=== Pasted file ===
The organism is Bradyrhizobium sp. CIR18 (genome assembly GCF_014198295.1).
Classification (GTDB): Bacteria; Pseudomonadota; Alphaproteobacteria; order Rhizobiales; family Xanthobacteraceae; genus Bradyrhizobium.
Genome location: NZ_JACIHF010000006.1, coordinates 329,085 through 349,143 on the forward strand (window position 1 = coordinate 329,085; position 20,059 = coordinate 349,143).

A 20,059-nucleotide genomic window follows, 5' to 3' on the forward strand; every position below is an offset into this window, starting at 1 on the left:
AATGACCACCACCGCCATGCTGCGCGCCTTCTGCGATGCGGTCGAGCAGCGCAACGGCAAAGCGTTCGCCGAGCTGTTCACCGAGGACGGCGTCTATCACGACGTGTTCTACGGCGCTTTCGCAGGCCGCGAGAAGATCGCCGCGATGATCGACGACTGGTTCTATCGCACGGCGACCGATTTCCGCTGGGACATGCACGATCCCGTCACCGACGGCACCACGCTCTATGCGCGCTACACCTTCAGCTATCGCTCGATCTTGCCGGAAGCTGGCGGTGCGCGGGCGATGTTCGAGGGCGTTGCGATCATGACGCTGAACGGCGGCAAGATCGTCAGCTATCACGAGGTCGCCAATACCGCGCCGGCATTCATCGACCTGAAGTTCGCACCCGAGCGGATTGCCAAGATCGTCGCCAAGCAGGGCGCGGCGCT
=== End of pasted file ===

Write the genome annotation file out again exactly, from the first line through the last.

The organism is Bradyrhizobium sp. CIR18 (genome assembly GCF_014198295.1).
Classification (GTDB): Bacteria; Pseudomonadota; Alphaproteobacteria; order Rhizobiales; family Xanthobacteraceae; genus Bradyrhizobium.
Genome location: NZ_JACIHF010000006.1, coordinates 329,085 through 349,143 on the forward strand (window position 1 = coordinate 329,085; position 20,059 = coordinate 349,143).

A 20,059-nucleotide genomic window follows, 5' to 3' on the forward strand; every position below is an offset into this window, starting at 1 on the left:
AATGACCACCACCGCCATGCTGCGCGCCTTCTGCGATGCGGTCGAGCAGCGCAACGGCAAAGCGTTCGCCGAGCTGTTCACCGAGGACGGCGTCTATCACGACGTGTTCTACGGCGCTTTCGCAGGCCGCGAGAAGATCGCCGCGATGATCGACGACTGGTTCTATCGCACGGCGACCGATTTCCGCTGGGACATGCACGATCCCGTCACCGACGGCACCACGCTCTATGCGCGCTACACCTTCAGCTATCGCTCGATCTTGCCGGAAGCTGGCGGTGCGCGGGCGATGTTCGAGGGCGTTGCGATCATGACGCTGAACGGCGGCAAGATCGTCAGCTATCACGAGGTCGCCAATACCGCGCCGGCATTCATCGACCTGAAGTTCGCACCCGAGCGGATTGCCAAGATCGTCGCCAAGCAGGGCGCGGCGCT